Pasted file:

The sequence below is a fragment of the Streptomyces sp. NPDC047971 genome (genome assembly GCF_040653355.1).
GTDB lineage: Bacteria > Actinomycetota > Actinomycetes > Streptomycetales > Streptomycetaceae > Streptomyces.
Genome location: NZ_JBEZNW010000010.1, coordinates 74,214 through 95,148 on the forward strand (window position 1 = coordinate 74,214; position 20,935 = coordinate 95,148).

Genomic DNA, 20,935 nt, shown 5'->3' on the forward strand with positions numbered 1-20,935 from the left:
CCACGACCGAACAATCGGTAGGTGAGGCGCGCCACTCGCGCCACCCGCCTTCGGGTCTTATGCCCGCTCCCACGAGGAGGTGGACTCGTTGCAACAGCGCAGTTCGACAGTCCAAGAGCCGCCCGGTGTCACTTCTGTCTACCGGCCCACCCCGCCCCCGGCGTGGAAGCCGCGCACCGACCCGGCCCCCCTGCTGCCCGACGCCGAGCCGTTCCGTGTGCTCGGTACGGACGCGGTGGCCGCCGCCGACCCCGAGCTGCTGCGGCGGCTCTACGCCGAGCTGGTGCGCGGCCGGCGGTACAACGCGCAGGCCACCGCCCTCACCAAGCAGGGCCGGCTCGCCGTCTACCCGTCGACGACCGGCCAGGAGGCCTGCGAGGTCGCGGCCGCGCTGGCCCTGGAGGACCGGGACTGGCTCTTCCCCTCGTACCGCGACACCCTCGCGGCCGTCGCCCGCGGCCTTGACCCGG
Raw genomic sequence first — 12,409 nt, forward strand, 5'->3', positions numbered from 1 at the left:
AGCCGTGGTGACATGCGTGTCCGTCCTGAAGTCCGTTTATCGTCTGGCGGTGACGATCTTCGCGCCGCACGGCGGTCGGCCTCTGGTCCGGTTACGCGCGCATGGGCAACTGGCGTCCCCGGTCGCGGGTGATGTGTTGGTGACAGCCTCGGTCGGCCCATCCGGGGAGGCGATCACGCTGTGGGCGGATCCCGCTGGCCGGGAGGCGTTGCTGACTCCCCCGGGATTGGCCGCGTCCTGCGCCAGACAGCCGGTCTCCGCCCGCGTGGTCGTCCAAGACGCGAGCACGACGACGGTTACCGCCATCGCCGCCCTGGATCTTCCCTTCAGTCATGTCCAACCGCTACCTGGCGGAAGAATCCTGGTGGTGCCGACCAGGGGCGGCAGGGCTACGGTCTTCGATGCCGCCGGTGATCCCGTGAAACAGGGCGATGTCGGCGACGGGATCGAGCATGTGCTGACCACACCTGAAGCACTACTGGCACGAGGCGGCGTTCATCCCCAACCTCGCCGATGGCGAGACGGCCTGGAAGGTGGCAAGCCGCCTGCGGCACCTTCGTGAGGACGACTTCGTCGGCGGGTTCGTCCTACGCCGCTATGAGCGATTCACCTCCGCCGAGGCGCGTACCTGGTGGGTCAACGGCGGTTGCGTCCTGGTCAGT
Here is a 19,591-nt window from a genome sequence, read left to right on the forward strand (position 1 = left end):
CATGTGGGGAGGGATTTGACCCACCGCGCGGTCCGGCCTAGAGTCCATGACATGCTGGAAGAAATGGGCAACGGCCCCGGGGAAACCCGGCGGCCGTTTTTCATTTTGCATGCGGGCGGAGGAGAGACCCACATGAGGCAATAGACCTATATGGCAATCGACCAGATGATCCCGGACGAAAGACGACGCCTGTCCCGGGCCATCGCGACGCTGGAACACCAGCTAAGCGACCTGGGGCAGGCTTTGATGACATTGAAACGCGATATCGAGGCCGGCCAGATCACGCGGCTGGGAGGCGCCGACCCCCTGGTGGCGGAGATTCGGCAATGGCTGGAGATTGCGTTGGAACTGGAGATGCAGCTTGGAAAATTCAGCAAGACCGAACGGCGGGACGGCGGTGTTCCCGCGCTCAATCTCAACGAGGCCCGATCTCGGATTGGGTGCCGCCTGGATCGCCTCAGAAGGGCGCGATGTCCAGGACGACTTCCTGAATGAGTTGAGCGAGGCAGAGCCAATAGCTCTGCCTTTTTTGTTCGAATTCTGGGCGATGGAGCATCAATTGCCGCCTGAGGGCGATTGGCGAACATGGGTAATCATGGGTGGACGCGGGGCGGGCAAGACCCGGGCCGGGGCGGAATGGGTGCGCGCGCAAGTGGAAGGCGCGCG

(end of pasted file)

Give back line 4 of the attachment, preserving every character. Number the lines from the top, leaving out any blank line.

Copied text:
Genomic DNA, 20,935 nt, shown 5'->3' on the forward strand with positions numbered 1-20,935 from the left: